Business and visitors in North Carolina's Outer Banks have filed a class-action lawsuit against PCL Construction for alleged losses caused by a power outage that occurred when PCL accidentally cut through power lines during construction on a bridge replacement project last week, according to USA Today.
PCL is replacing the Bonner Bridge, which connects the Outer Banks' Hatteras and Bodie islands. According to the lawsuit, PCL had promised to save the state $60 million through an accelerated construction schedule. Despite the disruption, state Department of Transportation officials say the new bridge will open to traffic in the fall of 2018.
When disaster strikes areas that depend heavily on tourism, residents and businesses are tasked with recovering damages to their property and revenue lost from visitors canceling their trips or cutting their vacations short.
When Hurricane Matthew rolled through the Outer Banks and other areas of the southeastern U.S. in October 2016, it caused an estimated $6 billion worth of damage, according to CoreLogic. Although the Outer Banks suffered relatively minor property damage in the wake of Hurricane Matthew, businesses were no doubt counting on a robust 2017 summer season to help pay for needed repairs and higher insurance premiums.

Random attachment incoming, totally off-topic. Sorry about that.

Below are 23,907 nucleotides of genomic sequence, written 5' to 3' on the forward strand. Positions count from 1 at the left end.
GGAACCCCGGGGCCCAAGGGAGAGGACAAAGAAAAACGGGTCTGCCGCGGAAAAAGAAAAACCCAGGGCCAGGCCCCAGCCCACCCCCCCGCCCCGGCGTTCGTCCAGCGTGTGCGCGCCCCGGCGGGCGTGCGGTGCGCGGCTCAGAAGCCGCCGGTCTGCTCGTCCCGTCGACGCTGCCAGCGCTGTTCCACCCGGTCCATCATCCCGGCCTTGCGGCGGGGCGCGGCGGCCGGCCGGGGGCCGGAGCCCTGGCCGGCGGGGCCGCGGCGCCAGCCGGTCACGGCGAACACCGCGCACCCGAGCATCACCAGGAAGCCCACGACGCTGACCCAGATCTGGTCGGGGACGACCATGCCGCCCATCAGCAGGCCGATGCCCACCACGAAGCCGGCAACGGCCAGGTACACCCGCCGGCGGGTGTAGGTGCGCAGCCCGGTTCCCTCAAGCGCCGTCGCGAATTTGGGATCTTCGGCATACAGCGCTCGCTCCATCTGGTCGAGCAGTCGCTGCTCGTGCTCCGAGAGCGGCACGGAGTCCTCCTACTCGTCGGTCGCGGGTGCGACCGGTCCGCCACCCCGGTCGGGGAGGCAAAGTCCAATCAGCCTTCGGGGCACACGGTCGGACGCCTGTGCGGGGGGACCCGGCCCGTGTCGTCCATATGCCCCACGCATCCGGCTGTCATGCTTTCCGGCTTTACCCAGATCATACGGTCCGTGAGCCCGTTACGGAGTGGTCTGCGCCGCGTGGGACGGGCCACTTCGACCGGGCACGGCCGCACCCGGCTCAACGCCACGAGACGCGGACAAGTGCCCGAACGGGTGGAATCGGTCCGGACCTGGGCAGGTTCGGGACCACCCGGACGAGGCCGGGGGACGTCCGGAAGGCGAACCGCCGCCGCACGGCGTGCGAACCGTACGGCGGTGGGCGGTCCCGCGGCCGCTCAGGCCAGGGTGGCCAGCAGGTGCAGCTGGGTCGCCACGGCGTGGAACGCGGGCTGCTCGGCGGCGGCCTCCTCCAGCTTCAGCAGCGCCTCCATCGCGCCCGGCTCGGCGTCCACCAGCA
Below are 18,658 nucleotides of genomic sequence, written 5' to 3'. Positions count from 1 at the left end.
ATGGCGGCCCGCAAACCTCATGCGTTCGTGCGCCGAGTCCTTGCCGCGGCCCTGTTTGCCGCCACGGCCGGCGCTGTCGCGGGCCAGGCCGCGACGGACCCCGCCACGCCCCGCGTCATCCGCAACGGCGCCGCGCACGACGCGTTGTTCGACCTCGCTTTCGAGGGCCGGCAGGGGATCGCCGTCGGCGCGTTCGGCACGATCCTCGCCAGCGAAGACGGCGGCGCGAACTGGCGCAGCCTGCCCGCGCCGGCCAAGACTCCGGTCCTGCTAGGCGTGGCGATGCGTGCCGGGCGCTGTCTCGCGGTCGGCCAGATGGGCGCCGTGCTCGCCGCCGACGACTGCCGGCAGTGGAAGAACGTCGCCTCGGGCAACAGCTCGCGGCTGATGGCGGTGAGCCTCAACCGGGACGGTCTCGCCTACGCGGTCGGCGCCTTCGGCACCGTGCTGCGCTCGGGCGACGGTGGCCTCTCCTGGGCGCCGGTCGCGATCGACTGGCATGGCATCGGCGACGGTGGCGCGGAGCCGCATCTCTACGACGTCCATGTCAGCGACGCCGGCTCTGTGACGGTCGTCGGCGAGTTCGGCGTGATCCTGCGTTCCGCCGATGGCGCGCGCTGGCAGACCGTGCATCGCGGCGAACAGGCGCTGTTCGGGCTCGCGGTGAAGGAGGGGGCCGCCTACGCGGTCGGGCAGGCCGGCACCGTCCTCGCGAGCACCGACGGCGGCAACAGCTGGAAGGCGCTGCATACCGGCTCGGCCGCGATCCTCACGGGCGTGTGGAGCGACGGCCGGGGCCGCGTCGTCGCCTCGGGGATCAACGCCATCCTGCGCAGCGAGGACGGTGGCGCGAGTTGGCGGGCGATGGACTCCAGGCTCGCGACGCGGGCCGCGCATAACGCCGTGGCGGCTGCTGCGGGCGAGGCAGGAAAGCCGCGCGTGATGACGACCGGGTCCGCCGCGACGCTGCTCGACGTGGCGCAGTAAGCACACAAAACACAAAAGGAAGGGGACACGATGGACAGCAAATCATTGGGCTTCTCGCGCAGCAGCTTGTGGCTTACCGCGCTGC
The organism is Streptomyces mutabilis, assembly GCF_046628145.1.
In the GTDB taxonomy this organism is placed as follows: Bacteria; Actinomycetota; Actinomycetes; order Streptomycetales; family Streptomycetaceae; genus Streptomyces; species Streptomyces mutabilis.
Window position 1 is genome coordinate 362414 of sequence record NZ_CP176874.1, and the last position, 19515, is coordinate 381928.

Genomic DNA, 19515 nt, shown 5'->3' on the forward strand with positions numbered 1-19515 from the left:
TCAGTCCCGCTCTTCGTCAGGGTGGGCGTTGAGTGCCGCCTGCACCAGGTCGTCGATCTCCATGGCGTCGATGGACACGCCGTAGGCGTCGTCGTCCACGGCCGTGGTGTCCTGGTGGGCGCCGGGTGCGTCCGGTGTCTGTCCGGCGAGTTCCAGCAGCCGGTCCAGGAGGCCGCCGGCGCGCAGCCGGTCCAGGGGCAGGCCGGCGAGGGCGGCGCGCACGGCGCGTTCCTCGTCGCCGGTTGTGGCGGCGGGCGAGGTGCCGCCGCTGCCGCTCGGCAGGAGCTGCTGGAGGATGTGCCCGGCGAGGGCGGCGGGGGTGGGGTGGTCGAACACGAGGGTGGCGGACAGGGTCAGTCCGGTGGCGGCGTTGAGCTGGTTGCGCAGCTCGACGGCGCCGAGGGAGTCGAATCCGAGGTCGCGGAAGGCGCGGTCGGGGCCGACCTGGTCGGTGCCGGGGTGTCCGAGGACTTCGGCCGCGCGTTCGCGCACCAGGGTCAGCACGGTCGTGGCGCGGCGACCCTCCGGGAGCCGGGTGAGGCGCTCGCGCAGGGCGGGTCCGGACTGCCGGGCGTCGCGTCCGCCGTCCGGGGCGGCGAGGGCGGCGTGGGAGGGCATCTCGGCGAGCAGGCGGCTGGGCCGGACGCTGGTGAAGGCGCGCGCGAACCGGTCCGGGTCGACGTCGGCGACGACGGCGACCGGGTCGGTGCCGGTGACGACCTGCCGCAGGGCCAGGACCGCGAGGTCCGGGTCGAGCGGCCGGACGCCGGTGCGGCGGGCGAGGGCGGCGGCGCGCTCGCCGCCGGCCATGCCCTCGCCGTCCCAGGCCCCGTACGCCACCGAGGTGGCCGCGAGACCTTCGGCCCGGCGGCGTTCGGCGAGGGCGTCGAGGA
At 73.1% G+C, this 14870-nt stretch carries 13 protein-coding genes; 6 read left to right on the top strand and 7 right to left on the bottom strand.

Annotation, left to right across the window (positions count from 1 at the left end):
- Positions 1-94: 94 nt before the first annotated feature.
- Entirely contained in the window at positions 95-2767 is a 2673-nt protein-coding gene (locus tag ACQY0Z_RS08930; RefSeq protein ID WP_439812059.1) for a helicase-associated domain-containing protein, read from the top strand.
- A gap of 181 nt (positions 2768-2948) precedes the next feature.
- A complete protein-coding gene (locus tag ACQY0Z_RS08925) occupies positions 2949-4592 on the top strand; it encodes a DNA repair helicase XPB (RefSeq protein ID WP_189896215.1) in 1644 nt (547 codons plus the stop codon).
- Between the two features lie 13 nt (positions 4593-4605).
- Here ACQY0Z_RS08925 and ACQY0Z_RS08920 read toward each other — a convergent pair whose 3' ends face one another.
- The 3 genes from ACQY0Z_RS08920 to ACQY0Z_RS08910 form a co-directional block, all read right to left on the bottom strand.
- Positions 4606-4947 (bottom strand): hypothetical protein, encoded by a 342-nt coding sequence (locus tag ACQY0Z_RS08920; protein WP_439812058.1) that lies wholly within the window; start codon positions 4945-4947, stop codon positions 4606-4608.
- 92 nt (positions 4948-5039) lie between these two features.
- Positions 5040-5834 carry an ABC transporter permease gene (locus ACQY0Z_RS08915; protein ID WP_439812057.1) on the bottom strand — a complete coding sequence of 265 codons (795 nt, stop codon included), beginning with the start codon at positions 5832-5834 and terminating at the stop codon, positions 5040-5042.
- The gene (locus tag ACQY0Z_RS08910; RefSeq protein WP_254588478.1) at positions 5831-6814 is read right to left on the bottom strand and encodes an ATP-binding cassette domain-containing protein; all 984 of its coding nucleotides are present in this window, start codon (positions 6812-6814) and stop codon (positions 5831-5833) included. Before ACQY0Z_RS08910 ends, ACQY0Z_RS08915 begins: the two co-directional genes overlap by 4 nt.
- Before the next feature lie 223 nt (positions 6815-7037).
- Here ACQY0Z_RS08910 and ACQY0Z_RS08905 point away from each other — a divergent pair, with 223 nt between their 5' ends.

Portions of New York and New Jersey are still recovering from Superstorm Sandy, which hit the area in 2012. In November 2016, New York City Mayor Bill de Blasio reinvigorated repair efforts through the Build It Back initiative, which streamlines construction by allowing demolition to go through without a final permit.
Superstorm Sandy's damage wasn't limited to buildings, though. New York's subway system also took a hit. The city's L train tunnel connecting Manhattan and Brooklyn suffered damages from the storm, resulting in a $477 million city contract awarded to Judlau Contracting and TC Electric for repairs. The Hudson River tunnel project, joining New York and New Jersey, saw its project costs soar in response to damage caused by the storm. In July, the Federal Transit Administration estimated the new tunnel would cost around $11.1 billion with repairs to the old tunnel costing up to $1.8 billion — taken together, a hefty jump from the original estimates of $7.7 billion.
While some researchers are looking into best practices for managing retreat methods for severe disasters, other businesses and municipalities are eyeing resilient design. The latter method involves designing and constructing buildings to withstand the effects of natural and human-caused disasters. And it's gaining ground in areas like the West Coast, where seismic activity is an underlying risk facing every building project, and areas along the Gulf Coast, where major storms can lead to catastrophic flooding.